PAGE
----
Eileen O’Connor’s nurses continue in Charity

A happy union: Sr Margaret Mary Birgan (centre), Congregational Leader of Our Lady’s Nurses for the Poor, is pictured with Sr Clare Nolan, Congregational Leader of the Sisters of Charity, and Bishop Anthony Randazzo at the signing of a document affecting the absorption of the Nurses into the Sisters of Charity. Source: Supplied

The religious order founded by the woman who could one day be named as another Australian saint, will operate—as of 1 July this year—under the leadership of the Sisters of Charity.

Our Lady’s Nurses for the Poor, founded by Eileen O’Connor and Fr Edward McGrath in 1913, have dwindled in numbers over recent decades with only 11 elderly sisters remaining today.

On 1 July a special Mass and ceremony presided over by Bishop Anthony Randazzo was held to formalise this new arrangement between Our Lady’s Nurses for the Poor and the Sisters of Charity.

Sisters from both congregations came together to witness the historic event, held in the chapel of the Convent of Our Lady’s Nurses for the Poor in Dudley Street, Coogee, the same building in which Eileen O’Connor lived and worked until her death in 1921.

During the Ceremony of New Leadership Bishop Randazzo addressed Sr Margaret Mary Birgan, Congregational Leader of Our Lady’s Nurses for the Poor, saying, “You and your sisters have formally decided at your Chapter to accept the Congregational Leader of the Sisters of Charity of Australia as your new Congregational Leader, responsible for governance, administration and pastoral care.”

Eileen O’Connor (1892 – 1921), co-founder of Our Lady’s Nurses for the Poor, arranges her nurses’s house calls from her bed. Source: Our Lady’s Nurses for the Poor

Addressing Sr Clare Nolan, Congregational Leader of the Sisters of Charity, the Bishop said, “You and your Council have agreed to the request by Our Lady’s Nurses for the Poor to become their Congregational Leader.”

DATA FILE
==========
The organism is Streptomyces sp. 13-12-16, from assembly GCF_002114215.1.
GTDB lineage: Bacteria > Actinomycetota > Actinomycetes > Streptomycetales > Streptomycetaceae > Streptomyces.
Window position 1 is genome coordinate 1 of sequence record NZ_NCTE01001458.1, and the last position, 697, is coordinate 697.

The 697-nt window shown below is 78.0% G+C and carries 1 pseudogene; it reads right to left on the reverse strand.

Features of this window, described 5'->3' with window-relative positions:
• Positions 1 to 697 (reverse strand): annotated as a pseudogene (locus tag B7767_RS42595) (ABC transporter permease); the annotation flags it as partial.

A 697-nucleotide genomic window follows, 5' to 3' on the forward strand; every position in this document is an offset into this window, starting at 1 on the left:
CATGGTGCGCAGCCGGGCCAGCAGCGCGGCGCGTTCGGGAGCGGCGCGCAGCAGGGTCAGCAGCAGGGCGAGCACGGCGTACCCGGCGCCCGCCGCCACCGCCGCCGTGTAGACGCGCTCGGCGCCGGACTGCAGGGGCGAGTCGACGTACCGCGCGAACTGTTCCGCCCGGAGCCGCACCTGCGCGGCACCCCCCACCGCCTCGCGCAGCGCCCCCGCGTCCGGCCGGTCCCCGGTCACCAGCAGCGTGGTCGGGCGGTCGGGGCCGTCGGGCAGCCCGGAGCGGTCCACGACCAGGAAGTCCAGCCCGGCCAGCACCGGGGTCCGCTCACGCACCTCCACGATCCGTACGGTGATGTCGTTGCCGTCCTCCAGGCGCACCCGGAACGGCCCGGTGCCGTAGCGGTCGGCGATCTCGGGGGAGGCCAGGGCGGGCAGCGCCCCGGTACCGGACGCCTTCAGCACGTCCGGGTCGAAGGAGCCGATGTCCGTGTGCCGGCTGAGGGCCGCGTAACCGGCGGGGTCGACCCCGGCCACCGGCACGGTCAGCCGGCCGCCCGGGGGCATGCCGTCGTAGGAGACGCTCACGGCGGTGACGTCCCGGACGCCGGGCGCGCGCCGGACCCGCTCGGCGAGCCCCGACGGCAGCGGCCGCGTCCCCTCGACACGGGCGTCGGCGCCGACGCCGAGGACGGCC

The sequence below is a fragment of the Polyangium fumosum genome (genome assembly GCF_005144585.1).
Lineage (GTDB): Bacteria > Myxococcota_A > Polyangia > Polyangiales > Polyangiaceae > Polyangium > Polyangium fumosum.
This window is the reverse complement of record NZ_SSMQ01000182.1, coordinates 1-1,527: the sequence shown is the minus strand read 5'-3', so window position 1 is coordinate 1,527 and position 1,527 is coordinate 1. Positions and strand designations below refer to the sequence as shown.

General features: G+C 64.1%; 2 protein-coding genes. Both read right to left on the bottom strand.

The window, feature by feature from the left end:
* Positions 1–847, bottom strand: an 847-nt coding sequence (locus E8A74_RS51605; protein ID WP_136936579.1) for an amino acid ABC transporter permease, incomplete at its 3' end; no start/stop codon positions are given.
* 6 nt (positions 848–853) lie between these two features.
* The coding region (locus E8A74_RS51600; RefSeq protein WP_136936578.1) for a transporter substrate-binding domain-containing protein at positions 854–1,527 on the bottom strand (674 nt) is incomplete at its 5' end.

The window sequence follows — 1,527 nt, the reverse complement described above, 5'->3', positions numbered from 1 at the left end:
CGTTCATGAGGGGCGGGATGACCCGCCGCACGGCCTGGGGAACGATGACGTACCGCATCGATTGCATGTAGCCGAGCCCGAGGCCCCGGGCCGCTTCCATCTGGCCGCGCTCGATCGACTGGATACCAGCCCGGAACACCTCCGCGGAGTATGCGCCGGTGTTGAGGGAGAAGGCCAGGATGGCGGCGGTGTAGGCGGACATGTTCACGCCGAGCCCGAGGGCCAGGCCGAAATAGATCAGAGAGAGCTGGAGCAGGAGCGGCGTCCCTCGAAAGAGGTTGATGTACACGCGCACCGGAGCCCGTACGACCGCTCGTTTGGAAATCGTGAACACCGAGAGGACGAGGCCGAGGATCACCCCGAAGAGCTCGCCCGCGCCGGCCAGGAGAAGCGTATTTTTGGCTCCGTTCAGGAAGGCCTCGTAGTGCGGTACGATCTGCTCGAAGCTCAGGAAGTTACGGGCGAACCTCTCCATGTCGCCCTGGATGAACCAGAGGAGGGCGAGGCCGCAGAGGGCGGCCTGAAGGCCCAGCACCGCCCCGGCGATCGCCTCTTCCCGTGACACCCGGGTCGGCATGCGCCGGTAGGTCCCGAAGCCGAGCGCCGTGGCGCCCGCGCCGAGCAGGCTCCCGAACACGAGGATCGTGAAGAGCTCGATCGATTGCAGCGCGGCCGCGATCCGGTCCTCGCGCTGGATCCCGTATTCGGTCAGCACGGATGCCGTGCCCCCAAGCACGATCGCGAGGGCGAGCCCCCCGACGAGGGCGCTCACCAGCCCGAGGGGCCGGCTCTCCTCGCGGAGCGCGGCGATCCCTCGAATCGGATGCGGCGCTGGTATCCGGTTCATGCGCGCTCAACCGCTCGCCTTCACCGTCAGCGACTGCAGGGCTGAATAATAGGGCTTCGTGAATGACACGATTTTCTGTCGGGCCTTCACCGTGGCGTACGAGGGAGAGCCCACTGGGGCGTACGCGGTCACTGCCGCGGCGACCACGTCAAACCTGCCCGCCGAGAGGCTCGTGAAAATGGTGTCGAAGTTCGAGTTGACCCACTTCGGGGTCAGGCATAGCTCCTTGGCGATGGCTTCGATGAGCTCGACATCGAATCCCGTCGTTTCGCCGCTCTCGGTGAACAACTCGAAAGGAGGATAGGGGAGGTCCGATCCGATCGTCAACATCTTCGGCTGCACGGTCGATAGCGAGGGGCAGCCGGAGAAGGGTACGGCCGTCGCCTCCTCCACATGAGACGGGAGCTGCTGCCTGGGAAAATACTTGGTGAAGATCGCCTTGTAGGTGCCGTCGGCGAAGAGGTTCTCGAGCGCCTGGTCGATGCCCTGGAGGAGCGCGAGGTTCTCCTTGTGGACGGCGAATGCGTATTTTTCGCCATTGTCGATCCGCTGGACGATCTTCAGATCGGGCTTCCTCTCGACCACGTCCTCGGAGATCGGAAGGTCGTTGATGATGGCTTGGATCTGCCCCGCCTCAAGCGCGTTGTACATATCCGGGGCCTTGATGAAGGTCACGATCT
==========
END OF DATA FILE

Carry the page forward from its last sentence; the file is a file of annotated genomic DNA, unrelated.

He prayed that God would “bless this new relationship abundantly and bring about great graces for all concerned, for the glory of God and the good of the whole Church.” Sr Birgan and Sr Nolan then signed the official agreements.

In her address Sr Nolan said that the foundresses of both congregations—Eileen O’Connor and Mary Aikenhead—were women of great faith and trust.

“For more than 100 years, Our Lady’s Nurses for the Poor – known as the Brown Nurses – have lived the charism ‘For the poor’, and performed a unique ministry of healthcare, advocacy, and friendship for the poor and disadvantaged,” Sr Birgan said, in a statement prior to the 1 July ceremony. “At one stage our community boasted almost 40 religious sisters and novices, all trained or training as registered nurses. But now there are just 11 of us, and we have asked the Congregational Leader and Council of the Sisters of Charity to provide our governance, administration and pastoral care.”

Source: Our Lady’s Nurses for the Poor

Sr Nolan said, “The Sisters of Charity of Australia are privileged to be able to support Our Lady’s Nurses for the Poor, and we look forward to working closely with them to ensure the charism of Eileen O’Connor, and the legacy of the Brown Nurses, is carried into the future.”

While the Sisters of Charity were the first religious sisters to arrive in Australia in 1838, Our Lady’s Nurses for the Poor were founded in Coogee 75 years later, as a ministry to poor people in their own homes.

Founder Eileen O’Connor, who died at the age of 28, was disabled from childhood due to tuberculosis of the spine.

While Fr McGrath provided governance of the Brown Nurses, Eileen, who was mostly bed-ridden, was a spiritual mother and guide to the sisters.

She later took over full management of the religious order.

At one stage Eileen had threatened to sue the Sydney Archdiocese for defamation after Archbishop Michael Kelly had given credence to gossip about the nature of her relationship with Fr McGrath, something the Archbishop later reneged on.

Our Lady’s Nurses for the Poor was made a religious congregation in 1953.

Seven years later Cardinal Norman Gilroy approved a prayer for Eileen’s beatification.

Suffering great physical pain throughout her life, Eileen was also considered a mystic and when her body was exhumed in 1936 it was found to be incorrupt.

- Advertisement -